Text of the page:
The Sun and Telegraph jointly published the story on the dot of 10pm last night, yet another scoop from the old Cole/McCann combo. DD has always said being Brexit Secretary will be his ‘last big job’ in politics, but when Cabinet agreed on a transition period this summer that presented the possibility that he’d have to stay on for two more years to oversee it. Will he really quit, or does he want May to beg him to stay? Or is something else afoot? Some of his allies think he would be the perfect man to step up as PM during the transition, with a better chance of uniting the party than Boris.

DD’s pals joked last night that they were getting him a box of Milk Tray chocolates to prepare for his early leaving party. The Boris line was an aside, a mere joke, they stress. Keir Starmer wasn’t slow in tweeting: “Negotiations barely begun & he’s already planning his own exit strategy!” It may be that as with Boris, DD’s only aim is indeed delivering Brexit, rather than securing the leadership. But few MPs believe either of them.

On the Today programme, May herself had a curious line about the transition period, stating “it could be less than two years in some areas”. That sounded like she was reviving the Lancaster House line that she wanted different ‘implementation’ phases for different sectors, a plan she herself dumped in her Florence speech after business worries it would all be too messy. Immigration minister Brandon Lewis signalled at a fringe yesterday that post-Brexit migration policy won’t be ready until just months before Exit Day. Which suggests free movement will indeed continue until the transition period comes up with a concrete solution.

A final point: after all the Tory attacks on Labour last week for not having either a debate or a vote on the shape of Brexit, wouldn’t it be odd, even hypocritical, if today’s Brexit session at conference failed to include any party activists arguing their various cases? As for having a conference ‘vote’ on policy, now that really would be a radical idea.



The unprecedented turnout among young voters in the last election, most of them backing Jeremy Corbyn, is one of the issues preoccupying many Tories here in Manchester. The PM’s announcements on tuition fees (caps, raised repayment thresholds, even a wider review) are targeted at not just the under-21s, but their parents and grandparents and other relatives. One No.10 source confides his brother had offered to help cover his children’s university costs, a clue to the genuine ‘real world’ concern among millions about this issue. The Tories offered virtually nothing in their manifesto to address student finance, and it’s obvious that as Corbyn has shifted the dial, he may continue to own the topic.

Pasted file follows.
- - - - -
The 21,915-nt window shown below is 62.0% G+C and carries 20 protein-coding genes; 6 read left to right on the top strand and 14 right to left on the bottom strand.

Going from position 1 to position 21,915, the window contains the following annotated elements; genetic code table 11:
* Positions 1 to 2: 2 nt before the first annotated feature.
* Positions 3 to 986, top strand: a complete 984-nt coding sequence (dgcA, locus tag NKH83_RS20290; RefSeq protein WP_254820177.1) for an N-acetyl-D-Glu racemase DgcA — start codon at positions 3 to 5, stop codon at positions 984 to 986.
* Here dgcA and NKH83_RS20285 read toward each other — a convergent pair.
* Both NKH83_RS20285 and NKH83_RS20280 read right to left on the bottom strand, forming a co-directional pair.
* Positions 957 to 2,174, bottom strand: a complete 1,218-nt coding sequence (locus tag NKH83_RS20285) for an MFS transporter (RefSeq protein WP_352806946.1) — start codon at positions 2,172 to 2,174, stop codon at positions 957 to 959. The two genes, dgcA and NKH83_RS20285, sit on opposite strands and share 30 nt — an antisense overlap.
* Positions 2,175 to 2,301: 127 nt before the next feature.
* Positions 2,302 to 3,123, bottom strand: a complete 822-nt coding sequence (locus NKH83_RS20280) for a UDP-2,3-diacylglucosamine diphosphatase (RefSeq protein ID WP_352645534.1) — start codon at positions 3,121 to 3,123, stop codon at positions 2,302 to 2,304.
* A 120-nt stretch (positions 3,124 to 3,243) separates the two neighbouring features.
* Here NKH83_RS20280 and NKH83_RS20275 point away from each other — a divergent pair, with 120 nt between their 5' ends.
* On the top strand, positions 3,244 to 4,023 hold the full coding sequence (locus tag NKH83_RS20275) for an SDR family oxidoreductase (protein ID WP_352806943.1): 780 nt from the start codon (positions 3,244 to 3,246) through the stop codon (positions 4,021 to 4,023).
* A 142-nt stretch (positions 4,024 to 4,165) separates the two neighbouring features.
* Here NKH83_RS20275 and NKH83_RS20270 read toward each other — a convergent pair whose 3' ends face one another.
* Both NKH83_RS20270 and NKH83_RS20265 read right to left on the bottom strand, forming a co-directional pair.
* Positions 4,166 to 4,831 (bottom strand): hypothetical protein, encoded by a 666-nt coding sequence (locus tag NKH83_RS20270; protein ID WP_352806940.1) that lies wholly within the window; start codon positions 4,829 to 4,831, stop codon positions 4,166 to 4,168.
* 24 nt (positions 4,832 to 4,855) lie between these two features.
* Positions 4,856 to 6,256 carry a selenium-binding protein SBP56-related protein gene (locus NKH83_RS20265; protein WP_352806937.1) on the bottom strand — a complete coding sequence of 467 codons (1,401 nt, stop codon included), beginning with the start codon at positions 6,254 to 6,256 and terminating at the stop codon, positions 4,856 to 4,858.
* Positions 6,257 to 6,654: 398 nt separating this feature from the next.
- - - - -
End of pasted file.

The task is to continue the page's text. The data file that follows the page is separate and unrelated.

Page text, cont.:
There is also sometimes real confusion among Conservatives about how to deal with their ‘youth problem’. Today our Owen Bennett reveals the Conservatives are set to sever links with every Tory university group in the country in a bid to detoxify their brand. A confidential internal Tory report seen by HuffPost UK calls for “risky student politics” to be moved completely out the party structures. One Cambridge University Conservative Association member burned a £20 note in front of a homeless person and Tories at St Andrews set fire to an effigy of Barack Obama. Ever since Norman Tebbit closed down the Federation of Conservative Students, the party has had a tense relationship with its youth wing. But is this new move the answer?

Justice Minister Philip Lee has long been seen by colleagues as one of the more thoughtful and outspoken of the junior ranks, and he lived up to that at the SMF fringe yesterday. Lee pointed out that demographics, or ‘natural wastage’ of older voters, could leave the Tories electorally handicapped in 10 years’ time. His remarks about the NHS and pensions system being seen as a ‘Ponzi scheme’ risked controversy, but many of his colleagues think he has a point.